God uses trials and difficulties to show us the nature of His character and to strengthen our faith. We can’t grow in our faith and understanding of God’s character except through difficulty. We can study about God’s ability to give peace, but until we’re in a position of unparalleled difficulty that threatens to rob us of our peace, we will not experience the peace that surpasses all understanding. We may possess knowledge of the truth, but God desires that we know Him intimately so our faith is deepened.

If we never experience a need, we will never know God’s ability to supply all our needs according to His riches in Christ. Nor will we be able to declare with the psalmist David, We have never seen the righteous forsaken or their children begging bread. Without weakness, we will be incapable of experiencing God’s all-sufficient strength.

Let your conflicts drive you closer to God, not further away. 

(Photo courtesy of pixabay.)

(For more devotions, visit Christian Devotions.)



Access to the CEO

The communication business strives for clarity.

Committees ensure words express the specific meaning of the message. You’d recognize the branding ideas of many corporations because their three-word phrases bring them instantly to mind:

“Eat Mor Chikin.”

“Fun Family Entertainment”

“Just Do It.”

Common talking skills lack the clarity these companies apply to get these exacting standards.

There have been times when I asked for the pepper but received the salt. In my mind, I had made a simple request. Not so on the other end. Do you suppose we could get the straight scoop from the corporate executive officer rather than from the janitor? In the case of the above companies, they make sure you get the same answer from anyone associated with them.

In the Old Testament, only prophets heard from God. The Hebrew people depended upon them to verbalize what God said. Abram started it, Moses built on it, and Jesus finished it. No matter how often the Jews brought sacrifices to atone for their sins, the priests made the act complete in the tabernacle where those burnt offerings were made.

When Christ was crucified, the temple veil tore in two. The Holy of Holies no longer remained sacrosanct. The priests’ hold over the Hebrew people vanished, and Jesus foreshadowed the event when he stated, “I am the way, the truth, and the life. No one comes to the Father except through Me.”

Jesus created the way for everyone to communicate with God. We now have the telegraph to get the Word straight from the CEO. God really is better than any committee. No higher authority on what we need to hear exists than the words given by God.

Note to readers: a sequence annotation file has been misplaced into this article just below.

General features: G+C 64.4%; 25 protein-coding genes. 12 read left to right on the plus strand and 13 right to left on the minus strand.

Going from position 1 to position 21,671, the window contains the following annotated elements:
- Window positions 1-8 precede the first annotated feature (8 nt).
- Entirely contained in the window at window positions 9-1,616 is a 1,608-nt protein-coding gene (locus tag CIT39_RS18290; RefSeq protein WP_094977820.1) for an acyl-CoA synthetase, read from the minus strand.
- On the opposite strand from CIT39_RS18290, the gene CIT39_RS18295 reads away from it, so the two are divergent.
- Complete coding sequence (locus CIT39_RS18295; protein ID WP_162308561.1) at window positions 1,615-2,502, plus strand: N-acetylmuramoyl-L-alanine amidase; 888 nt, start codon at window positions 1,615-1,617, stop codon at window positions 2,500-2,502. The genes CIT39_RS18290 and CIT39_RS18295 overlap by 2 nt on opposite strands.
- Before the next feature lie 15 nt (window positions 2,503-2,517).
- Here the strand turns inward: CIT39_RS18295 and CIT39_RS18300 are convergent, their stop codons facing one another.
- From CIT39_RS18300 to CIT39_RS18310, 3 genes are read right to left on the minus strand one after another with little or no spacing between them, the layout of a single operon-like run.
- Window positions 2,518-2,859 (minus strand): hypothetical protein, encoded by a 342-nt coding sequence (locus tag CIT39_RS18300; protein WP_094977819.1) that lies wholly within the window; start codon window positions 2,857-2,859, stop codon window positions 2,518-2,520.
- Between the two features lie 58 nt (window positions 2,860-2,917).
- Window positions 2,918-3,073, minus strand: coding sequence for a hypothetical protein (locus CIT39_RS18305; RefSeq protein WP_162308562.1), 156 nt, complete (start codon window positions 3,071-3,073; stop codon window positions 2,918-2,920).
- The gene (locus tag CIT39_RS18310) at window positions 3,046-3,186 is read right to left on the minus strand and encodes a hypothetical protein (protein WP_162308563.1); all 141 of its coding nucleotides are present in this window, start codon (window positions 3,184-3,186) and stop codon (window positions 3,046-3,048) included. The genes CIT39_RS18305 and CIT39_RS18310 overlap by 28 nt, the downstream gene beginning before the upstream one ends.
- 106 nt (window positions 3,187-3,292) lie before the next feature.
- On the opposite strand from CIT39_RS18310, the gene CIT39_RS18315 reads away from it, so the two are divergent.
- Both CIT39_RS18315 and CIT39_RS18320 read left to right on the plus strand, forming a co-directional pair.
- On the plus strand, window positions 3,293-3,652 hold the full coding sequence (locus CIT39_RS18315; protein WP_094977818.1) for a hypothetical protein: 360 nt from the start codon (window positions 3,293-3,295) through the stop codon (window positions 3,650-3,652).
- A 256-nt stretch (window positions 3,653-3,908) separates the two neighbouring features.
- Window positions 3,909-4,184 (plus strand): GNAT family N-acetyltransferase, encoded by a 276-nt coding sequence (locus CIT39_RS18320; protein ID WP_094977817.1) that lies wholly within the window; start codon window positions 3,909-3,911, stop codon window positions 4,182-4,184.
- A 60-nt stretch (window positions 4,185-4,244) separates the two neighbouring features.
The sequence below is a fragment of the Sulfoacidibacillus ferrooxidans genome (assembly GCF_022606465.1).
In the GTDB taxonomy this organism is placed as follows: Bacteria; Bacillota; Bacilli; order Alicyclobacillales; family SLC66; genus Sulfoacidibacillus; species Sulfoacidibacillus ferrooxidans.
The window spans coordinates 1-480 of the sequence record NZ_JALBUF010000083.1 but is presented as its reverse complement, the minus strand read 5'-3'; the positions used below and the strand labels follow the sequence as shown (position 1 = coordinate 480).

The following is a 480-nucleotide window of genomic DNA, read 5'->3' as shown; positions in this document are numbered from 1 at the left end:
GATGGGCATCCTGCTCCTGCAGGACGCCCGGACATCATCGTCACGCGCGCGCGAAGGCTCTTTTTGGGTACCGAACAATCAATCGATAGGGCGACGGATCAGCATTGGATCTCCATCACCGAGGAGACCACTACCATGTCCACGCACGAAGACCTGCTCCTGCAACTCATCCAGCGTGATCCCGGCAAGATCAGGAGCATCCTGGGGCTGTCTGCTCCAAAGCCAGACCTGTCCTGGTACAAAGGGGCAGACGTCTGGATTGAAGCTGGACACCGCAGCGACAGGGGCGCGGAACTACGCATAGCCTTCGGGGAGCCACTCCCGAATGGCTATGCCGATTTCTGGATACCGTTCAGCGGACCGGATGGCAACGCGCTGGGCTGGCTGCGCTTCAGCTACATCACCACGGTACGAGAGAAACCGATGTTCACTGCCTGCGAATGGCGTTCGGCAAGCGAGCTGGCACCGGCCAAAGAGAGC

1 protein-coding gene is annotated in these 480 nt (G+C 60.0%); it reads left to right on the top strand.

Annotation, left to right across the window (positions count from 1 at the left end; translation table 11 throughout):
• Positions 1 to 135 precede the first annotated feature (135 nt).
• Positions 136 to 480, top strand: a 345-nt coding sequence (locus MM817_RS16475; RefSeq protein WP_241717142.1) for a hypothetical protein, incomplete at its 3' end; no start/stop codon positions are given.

If you’re having trouble understanding anything in this life, get to the CEO. He sent His Son for the express purpose of making the Word fully comprehensible by everyone. 

(Photo courtesy of pixabay.)

(For more devotions, visit Christian Devotions.)



Are You Distracted?

Somehow, I don’t seem to be getting to my destination.

I know where I want to go, but often find myself effortlessly moving in a different direction. It happens so fast and so often it’s hardly noticeable. I usually take time to notice certain things beside the road. Before long, I am moving towards the object—and I’m not the only one.

I wondered why I move towards my desires when my original destination was towards God’s will. The answer was found in Colossians 3:2. My affections were in the driver’s seat and on earthly things. I had grown to love these things more than God and His will. Paul said the same thing in another place, “Don’t get confused, you don’t belong here on earth, don’t get too attached to it.”

My desires and needs determine what my focus in life becomes. If that shifts from Christ and His will, I will let go of God’s principles to lay hold of whatever I want and by whatever means necessary.

To glorify God, I must have a change in my affections, which will result in a shift in my attention. This is only possible by renewing my mind through constant meditation on God’s Word. Through this, I get to know His desires. It also requires intimate fellowship with Him, wherein He stirs up His desires in my heart.

When my greatest affection is for Christ, He will be my focus. Rather than letting people, objects, wealth, and other things distract me, I can let them guide me.

Don’t let anything or anyone steal your focus from God. 

(Photo courtesy of pixabay.)

(For more devotions, visit Christian Devotions.)